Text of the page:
METAIRIE, La. -- Although Anthony Davis has shared the court with some of the greatest basketball players in the world, he does not see himself as an NBA player quite yet.
"I just feel like a guy who's just playing basketball right now," the Hornets rookie and top overall draft choice said. "Until I play an NBA game, then I (can't) consider myself an NBA player."
With training camp opening next Tuesday, Davis stopped by the Saints' training headquarters, which is now in the process of becoming the headquarters for the Hornets under new owner Tom Benson.
Davis brought his gold medal with him, and acknowledged his experience playing for the U.S. at the London Games should put him ahead of the NBA rookie curve.
"My game developed more than what I expected just by playing the Olympics and being around them guys," Davis said. "But there's still a lot to learn and a lot more to do so I've got to continue working."
Davis is staying away from offering any expectations for how the Hornets might do this season. He knows they have talent in not only him, but 10th overall draft pick Austin Rivers, not to mention veterans Eric Gordon and Ryan Anderson.
"We're rebuilding so that's going to be tough," Davis said. "But I think we're going to have a great team this year."
Hornets coach Monty Williams preaches a defence-first philosophy, which the 6-foot-11 Davis expects to suit him well as a shot-blocker who can play power forward or centre in a zone defence.
Davis said one of his priorities is to bulk up in the hope he can become more effective guarding the post against physical and bigger players.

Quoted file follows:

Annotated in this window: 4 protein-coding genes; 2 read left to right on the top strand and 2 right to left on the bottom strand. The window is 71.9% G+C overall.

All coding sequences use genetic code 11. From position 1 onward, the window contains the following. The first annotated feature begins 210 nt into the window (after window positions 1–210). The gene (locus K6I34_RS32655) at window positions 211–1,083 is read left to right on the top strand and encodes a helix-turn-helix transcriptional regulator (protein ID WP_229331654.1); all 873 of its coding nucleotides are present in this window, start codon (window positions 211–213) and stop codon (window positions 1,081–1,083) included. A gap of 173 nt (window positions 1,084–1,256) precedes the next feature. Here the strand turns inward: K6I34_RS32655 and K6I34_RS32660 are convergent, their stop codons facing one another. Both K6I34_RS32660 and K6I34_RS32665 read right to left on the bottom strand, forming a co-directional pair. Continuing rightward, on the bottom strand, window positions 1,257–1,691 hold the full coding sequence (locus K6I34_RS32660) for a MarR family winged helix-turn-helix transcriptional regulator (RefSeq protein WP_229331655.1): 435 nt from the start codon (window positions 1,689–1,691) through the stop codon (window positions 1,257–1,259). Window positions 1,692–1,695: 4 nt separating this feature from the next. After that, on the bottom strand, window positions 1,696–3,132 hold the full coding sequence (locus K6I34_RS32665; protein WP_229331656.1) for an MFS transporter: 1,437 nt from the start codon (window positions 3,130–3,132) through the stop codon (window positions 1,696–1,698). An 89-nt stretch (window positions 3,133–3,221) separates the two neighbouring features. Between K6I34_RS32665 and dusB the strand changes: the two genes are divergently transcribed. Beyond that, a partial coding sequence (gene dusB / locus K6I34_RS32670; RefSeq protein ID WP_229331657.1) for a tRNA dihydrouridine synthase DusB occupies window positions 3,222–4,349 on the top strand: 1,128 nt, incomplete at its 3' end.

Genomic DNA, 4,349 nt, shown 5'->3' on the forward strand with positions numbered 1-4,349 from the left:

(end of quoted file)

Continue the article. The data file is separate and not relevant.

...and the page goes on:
"It's a physical game. Very physical. I definitely got to stay in the weight room," he said.
Davis said he has already added weight to the 220-pound build he had while winning a national title with Kentucky last spring.
"I'm not sure how much. Just feel it," Davis said, cracking a playful grin. "Feel like I'm Superman."
Being a top overall pick generally brings with it pressure to perform right away, but Davis said he is not worried about that, partly because of Williams' philosophy that the job of young players is to learn and develop, not carry the team.
"Coach Williams does a great job of taking that pressure off of me and putting it on the team and organization," Davis said. "We're all young guys. I'm 19 years old going into a grown man's league. I think he does a great job taking that pressure off of one player, not just me. Eric, Austin, Robin, everybody on the team and just trying to put it on the organization and team as one."